April 2011
Volume 52, Issue 14
Free
ARVO Annual Meeting Abstract  |   April 2011
Genome Wide Association for Diabetic Retinopathy in Mexican Americans: The Family Investigation of Nephropathy and Diabetes (FIND) Study
Author Affiliations & Notes
  • Kent D. Taylor
    Medical Genetics, Cedars-Sinai Medical Center, Los Angeles, California
  • Emily Y. Chew
    Epidemiology & Clinical Applications, National Eye Inst/NIH, Bethesda, Maryland
  • Sharon Adler
    Nephrology and Hypertension, University of California Los Angeles, Los Angeles, California
  • Fenghua Deng
    Epidemiology & Biostatistics, Case Western Reserve University, Cleveland, Ohio
  • Matthew D. Davis
    Ophthalmology & Visual Sciences,
    Univ of Wisconsin-Madison, Madison, Wisconsin
  • Ronald P. Danis
    Ophthal & Vis Sciences,
    Univ of Wisconsin-Madison, Madison, Wisconsin
  • Nedal Arar
    Medicine, University of Texas, San Antonio, Texas
  • Xiuqing Guo
    Medical Genetics, Cedars-Sinai Medical Center, Los Angeles, California
  • Sudha K. Iyengar
    Epidemiology & Biostatistics, Case Western Reserve University, Cleveland, Ohio
  • Find Consortium
    Medical Genetics, Cedars-Sinai Medical Center, Los Angeles, California
  • Footnotes
    Commercial Relationships  Kent D. Taylor, None; Emily Y. Chew, None; Sharon Adler, None; Fenghua Deng, None; Matthew D. Davis, None; Ronald P. Danis, None; Nedal Arar, None; Xiuqing Guo, None; Sudha K. Iyengar, None
  • Footnotes
    Support  NIDDK grant U01DK057292
Investigative Ophthalmology & Visual Science April 2011, Vol.52, 4819. doi:
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      Kent D. Taylor, Emily Y. Chew, Sharon Adler, Fenghua Deng, Matthew D. Davis, Ronald P. Danis, Nedal Arar, Xiuqing Guo, Sudha K. Iyengar, Find Consortium; Genome Wide Association for Diabetic Retinopathy in Mexican Americans: The Family Investigation of Nephropathy and Diabetes (FIND) Study. Invest. Ophthalmol. Vis. Sci. 2011;52(14):4819.

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Abstract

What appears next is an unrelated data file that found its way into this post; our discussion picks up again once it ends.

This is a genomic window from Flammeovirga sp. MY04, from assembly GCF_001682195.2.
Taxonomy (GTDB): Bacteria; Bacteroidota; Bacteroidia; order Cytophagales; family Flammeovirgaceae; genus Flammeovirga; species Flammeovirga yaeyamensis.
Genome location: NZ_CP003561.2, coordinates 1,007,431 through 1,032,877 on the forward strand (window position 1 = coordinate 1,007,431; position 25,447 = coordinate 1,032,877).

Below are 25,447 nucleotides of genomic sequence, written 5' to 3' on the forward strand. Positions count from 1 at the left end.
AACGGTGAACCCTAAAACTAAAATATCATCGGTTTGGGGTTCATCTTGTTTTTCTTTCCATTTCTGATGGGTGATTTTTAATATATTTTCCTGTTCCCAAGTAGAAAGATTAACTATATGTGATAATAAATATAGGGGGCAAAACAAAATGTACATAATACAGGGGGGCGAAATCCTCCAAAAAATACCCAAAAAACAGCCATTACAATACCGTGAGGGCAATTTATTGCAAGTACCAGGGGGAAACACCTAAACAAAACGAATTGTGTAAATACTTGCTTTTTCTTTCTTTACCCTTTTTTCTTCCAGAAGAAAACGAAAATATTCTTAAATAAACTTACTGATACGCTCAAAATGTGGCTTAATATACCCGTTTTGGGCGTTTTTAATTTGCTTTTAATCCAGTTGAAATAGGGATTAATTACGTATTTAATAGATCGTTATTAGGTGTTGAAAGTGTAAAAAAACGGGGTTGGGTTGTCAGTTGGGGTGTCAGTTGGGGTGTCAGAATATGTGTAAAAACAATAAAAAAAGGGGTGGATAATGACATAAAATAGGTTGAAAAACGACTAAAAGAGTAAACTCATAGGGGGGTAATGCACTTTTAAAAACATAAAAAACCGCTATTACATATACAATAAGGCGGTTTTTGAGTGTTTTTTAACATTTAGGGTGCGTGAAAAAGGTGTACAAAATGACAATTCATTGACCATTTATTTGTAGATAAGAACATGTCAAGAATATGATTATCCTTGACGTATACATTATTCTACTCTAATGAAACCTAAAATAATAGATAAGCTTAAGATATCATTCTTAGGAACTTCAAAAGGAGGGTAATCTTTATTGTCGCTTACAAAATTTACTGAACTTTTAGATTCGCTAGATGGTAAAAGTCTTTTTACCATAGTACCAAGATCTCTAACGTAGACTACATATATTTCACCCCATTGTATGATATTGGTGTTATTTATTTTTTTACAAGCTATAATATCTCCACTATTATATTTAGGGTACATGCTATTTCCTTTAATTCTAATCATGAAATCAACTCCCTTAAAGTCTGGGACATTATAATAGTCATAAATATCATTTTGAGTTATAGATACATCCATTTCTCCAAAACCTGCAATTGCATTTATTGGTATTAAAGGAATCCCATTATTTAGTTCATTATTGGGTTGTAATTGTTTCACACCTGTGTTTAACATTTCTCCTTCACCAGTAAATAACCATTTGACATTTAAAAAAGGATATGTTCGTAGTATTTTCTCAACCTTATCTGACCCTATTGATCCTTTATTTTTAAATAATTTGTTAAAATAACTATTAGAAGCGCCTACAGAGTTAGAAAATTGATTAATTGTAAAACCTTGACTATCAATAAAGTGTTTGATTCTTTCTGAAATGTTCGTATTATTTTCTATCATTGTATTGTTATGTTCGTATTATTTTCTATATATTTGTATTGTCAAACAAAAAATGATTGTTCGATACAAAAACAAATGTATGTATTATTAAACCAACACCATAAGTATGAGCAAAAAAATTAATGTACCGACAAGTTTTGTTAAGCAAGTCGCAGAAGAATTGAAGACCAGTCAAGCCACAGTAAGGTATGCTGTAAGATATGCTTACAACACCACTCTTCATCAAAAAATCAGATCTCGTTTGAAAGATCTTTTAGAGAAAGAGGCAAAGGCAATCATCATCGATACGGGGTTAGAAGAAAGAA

Purpose: : Diabetic Retinopathy (DR) is a leading cause of blindness among those with either type 1 or type 2 diabetes mellitus (DM). Mexican Americans have an increased burden of diabetes and its complications, and show high heritability for severe DR. To identify novel loci that show association with DR, we conducted a genome-wide association study (GWAS) in a subset of Mexican American samples that also underwent a GWAS for type 2 diabetic nephropathy (DN).

Methods: : The FIND participants had ophthalmological exams and stereoscopic seven-field retinal photos that were graded according to the methods of the Early Treatment Diabetic Retinopathy Study Group (ETDRS). Genotyping was performed using the Affymetrix 6.0 chip. Cases with any DR (N=238) were contrasted with controls (N = 1162) who were disease free at the time of study visit. Logistic regression methods were used for genetic contrasts, adjusting for the effects of sex, study center, DM duration, and two principal components for population structure. Glycosylated hemoglobin (HbA1C) was also examined, but was not significant, and hence not retained in the final model.

Results: : After GWAS analysis, no markers reached genome-wide significance of p = 10-8 in our sample, but a number of markers with p-values between 10-5 and 10-7 were observed. The best p-value was on chromosome 3 at rs11713025 (Odds Ratio = 1.7; p = 7 x 10-7) between the carbohydrate sulfotransferase gene, CHST2, and an unknown transcript, LOC10013-605. The CHST2 moiety is expressed in vascular endothelial cells, and may contribute to generation of L-selectin ligand production under inflammatory stress.

Conclusions: : We have conducted a GWAS for DR in Mexican Americans and have identified several interesting signals that warrant follow-up. Our goal is to replicate our findings in additional Mexican American samples, and determine if these loci show portability across other ethnic groups in FIND, including European Americans, American Indians and African Americans.

Keywords: diabetic retinopathy • genetics • clinical (human) or epidemiologic studies: outcomes/complications 
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